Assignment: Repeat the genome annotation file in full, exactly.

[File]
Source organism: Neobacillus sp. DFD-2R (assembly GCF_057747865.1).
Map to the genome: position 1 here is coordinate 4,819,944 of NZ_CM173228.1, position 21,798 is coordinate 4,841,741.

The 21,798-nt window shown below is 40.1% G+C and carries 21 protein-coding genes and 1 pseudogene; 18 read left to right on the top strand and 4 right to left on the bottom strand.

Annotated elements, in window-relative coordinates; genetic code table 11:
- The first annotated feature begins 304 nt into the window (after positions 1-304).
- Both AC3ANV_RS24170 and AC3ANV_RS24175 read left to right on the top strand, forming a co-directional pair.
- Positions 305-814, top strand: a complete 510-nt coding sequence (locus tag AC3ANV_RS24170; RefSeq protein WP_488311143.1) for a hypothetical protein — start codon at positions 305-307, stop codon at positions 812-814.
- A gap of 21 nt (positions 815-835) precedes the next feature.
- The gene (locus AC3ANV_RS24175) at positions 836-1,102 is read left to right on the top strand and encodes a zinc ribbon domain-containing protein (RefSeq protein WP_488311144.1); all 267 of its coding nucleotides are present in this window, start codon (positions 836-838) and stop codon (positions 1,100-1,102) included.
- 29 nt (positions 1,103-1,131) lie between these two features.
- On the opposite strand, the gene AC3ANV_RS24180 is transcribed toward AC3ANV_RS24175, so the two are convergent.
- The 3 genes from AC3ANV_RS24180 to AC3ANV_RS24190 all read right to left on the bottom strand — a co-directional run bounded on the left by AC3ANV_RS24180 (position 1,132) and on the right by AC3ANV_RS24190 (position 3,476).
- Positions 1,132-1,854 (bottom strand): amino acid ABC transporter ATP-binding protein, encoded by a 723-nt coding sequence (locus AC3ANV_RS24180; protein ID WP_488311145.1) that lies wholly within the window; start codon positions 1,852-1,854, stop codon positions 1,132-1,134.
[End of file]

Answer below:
Source organism: Neobacillus sp. DFD-2R (assembly GCF_057747865.1).
Map to the genome: position 1 here is coordinate 4,819,944 of NZ_CM173228.1, position 21,798 is coordinate 4,841,741.

The 21,798-nt window shown below is 40.1% G+C and carries 21 protein-coding genes and 1 pseudogene; 18 read left to right on the top strand and 4 right to left on the bottom strand.

Annotated elements, in window-relative coordinates; genetic code table 11:
- The first annotated feature begins 304 nt into the window (after positions 1-304).
- Both AC3ANV_RS24170 and AC3ANV_RS24175 read left to right on the top strand, forming a co-directional pair.
- Positions 305-814, top strand: a complete 510-nt coding sequence (locus tag AC3ANV_RS24170; RefSeq protein WP_488311143.1) for a hypothetical protein — start codon at positions 305-307, stop codon at positions 812-814.
- A gap of 21 nt (positions 815-835) precedes the next feature.
- The gene (locus AC3ANV_RS24175) at positions 836-1,102 is read left to right on the top strand and encodes a zinc ribbon domain-containing protein (RefSeq protein WP_488311144.1); all 267 of its coding nucleotides are present in this window, start codon (positions 836-838) and stop codon (positions 1,100-1,102) included.
- 29 nt (positions 1,103-1,131) lie between these two features.
- On the opposite strand, the gene AC3ANV_RS24180 is transcribed toward AC3ANV_RS24175, so the two are convergent.
- The 3 genes from AC3ANV_RS24180 to AC3ANV_RS24190 all read right to left on the bottom strand — a co-directional run bounded on the left by AC3ANV_RS24180 (position 1,132) and on the right by AC3ANV_RS24190 (position 3,476).
- Positions 1,132-1,854 (bottom strand): amino acid ABC transporter ATP-binding protein, encoded by a 723-nt coding sequence (locus AC3ANV_RS24180; protein ID WP_488311145.1) that lies wholly within the window; start codon positions 1,852-1,854, stop codon positions 1,132-1,134.